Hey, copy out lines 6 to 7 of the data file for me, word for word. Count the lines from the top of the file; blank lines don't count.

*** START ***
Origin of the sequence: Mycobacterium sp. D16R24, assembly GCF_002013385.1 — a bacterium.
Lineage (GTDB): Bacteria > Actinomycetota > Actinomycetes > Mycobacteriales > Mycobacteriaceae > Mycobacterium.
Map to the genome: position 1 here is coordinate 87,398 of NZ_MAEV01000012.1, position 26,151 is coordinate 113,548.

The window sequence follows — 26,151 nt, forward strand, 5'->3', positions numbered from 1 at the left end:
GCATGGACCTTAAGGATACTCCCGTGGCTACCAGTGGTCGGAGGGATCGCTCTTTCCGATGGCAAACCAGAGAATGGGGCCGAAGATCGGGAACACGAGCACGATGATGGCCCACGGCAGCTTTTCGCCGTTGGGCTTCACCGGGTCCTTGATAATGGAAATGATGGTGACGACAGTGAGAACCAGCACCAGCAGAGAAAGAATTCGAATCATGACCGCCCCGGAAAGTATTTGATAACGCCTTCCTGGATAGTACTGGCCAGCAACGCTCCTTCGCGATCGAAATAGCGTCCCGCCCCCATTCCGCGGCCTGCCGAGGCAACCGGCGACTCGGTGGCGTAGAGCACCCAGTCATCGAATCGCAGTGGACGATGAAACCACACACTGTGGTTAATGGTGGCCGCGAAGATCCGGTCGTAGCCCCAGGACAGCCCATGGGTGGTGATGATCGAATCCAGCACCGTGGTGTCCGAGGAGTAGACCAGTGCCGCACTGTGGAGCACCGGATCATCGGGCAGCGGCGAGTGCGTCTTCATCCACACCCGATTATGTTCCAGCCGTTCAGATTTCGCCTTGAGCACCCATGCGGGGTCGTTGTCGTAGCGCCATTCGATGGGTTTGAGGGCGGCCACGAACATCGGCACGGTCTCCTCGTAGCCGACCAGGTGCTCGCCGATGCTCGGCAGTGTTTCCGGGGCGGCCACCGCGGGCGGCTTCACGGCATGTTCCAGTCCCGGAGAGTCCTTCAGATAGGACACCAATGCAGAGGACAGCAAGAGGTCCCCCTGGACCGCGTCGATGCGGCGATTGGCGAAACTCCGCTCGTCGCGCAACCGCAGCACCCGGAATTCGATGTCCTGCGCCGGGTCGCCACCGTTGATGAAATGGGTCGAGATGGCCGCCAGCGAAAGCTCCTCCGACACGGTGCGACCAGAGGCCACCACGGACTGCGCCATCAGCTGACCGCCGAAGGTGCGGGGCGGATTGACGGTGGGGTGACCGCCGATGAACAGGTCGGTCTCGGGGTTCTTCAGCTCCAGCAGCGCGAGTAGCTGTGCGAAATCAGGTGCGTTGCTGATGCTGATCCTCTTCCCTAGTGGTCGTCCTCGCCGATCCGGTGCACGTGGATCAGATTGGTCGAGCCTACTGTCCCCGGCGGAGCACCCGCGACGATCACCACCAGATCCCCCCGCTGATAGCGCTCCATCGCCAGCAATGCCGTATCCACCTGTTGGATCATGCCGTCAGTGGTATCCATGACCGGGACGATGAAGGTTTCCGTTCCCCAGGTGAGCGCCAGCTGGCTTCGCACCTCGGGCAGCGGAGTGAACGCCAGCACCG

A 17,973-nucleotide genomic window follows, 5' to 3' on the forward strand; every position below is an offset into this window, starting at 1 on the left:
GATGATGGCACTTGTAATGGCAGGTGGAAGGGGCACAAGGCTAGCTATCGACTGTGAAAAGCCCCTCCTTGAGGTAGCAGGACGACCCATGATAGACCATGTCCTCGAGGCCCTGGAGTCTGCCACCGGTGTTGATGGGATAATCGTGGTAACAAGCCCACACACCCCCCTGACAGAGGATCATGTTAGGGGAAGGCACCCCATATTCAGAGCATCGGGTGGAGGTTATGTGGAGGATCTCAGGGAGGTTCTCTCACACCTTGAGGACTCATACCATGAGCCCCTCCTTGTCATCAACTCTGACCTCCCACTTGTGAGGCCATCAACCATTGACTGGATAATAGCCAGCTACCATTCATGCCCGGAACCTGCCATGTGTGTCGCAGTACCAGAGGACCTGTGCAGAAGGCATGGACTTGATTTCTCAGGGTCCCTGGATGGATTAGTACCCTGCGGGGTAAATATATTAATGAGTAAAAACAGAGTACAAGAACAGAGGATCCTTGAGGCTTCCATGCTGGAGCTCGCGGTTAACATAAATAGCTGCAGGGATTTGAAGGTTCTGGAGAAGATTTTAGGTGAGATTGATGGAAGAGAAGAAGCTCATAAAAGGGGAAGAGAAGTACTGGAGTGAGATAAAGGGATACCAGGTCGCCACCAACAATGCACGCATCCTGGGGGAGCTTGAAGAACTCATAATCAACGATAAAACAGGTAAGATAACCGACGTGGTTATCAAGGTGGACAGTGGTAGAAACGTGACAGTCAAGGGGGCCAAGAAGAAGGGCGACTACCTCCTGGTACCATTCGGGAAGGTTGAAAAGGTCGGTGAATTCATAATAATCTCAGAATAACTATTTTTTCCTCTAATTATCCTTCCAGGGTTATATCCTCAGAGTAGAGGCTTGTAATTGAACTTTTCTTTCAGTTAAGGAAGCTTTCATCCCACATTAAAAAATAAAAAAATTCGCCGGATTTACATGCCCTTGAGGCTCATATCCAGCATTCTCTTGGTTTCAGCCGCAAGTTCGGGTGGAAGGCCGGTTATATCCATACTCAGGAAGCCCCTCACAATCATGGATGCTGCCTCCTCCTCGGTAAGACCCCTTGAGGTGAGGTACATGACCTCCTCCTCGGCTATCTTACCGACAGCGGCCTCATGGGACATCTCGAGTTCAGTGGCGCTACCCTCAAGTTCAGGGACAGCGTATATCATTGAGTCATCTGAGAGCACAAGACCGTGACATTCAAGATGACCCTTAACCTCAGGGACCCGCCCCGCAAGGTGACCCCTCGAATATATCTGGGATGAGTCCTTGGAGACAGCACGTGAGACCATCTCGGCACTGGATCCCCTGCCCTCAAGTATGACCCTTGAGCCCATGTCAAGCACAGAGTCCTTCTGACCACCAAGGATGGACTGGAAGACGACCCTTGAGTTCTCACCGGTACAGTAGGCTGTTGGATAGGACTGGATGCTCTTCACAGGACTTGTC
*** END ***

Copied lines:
A 17,973-nucleotide genomic window follows, 5' to 3' on the forward strand; every position below is an offset into this window, starting at 1 on the left:
GATGATGGCACTTGTAATGGCAGGTGGAAGGGGCACAAGGCTAGCTATCGACTGTGAAAAGCCCCTCCTTGAGGTAGCAGGACGACCCATGATAGACCATGTCCTCGAGGCCCTGGAGTCTGCCACCGGTGTTGATGGGATAATCGTGGTAACAAGCCCACACACCCCCCTGACAGAGGATCATGTTAGGGGAAGGCACCCCATATTCAGAGCATCGGGTGGAGGTTATGTGGAGGATCTCAGGGAGGTTCTCTCACACCTTGAGGACTCATACCATGAGCCCCTCCTTGTCATCAACTCTGACCTCCCACTTGTGAGGCCATCAACCATTGACTGGATAATAGCCAGCTACCATTCATGCCCGGAACCTGCCATGTGTGTCGCAGTACCAGAGGACCTGTGCAGAAGGCATGGACTTGATTTCTCAGGGTCCCTGGATGGATTAGTACCCTGCGGGGTAAATATATTAATGAGTAAAAACAGAGTACAAGAACAGAGGATCCTTGAGGCTTCCATGCTGGAGCTCGCGGTTAACATAAATAGCTGCAGGGATTTGAAGGTTCTGGAGAAGATTTTAGGTGAGATTGATGGAAGAGAAGAAGCTCATAAAAGGGGAAGAGAAGTACTGGAGTGAGATAAAGGGATACCAGGTCGCCACCAACAATGCACGCATCCTGGGGGAGCTTGAAGAACTCATAATCAACGATAAAACAGGTAAGATAACCGACGTGGTTATCAAGGTGGACAGTGGTAGAAACGTGACAGTCAAGGGGGCCAAGAAGAAGGGCGACTACCTCCTGGTACCATTCGGGAAGGTTGAAAAGGTCGGTGAATTCATAATAATCTCAGAATAACTATTTTTTCCTCTAATTATCCTTCCAGGGTTATATCCTCAGAGTAGAGGCTTGTAATTGAACTTTTCTTTCAGTTAAGGAAGCTTTCATCCCACATTAAAAAATAAAAAAATTCGCCGGATTTACATGCCCTTGAGGCTCATATCCAGCATTCTCTTGGTTTCAGCCGCAAGTTCGGGTGGAAGGCCGGTTATATCCATACTCAGGAAGCCCCTCACAATCATGGATGCTGCCTCCTCCTCGGTAAGACCCCTTGAGGTGAGGTACATGACCTCCTCCTCGGCTATCTTACCGACAGCGGCCTCATGGGACATCTCGAGTTCAGTGGCGCTACCCTCAAGTTCAGGGACAGCGTATATCATTGAGTCATCTGAGAGCACAAGACCGTGACATTCAAGATGACCCTTAACCTCAGGGACCCGCCCCGCAAGGTGACCCCTCGAATATATCTGGGATGAGTCCTTGGAGACAGCACGTGAGACCATCTCGGCACTGGATCCCCTGCCCTCAAGTATGACCCTTGAGCCCATGTCAAGCACAGAGTCCTTCTGACCACCAAGGATGGACTGGAAGACGACCCTTGAGTTCTCACCGGTACAGTAGGCTGTTGGATAGGACTGGATGCTCTTCACAGGACTTGTC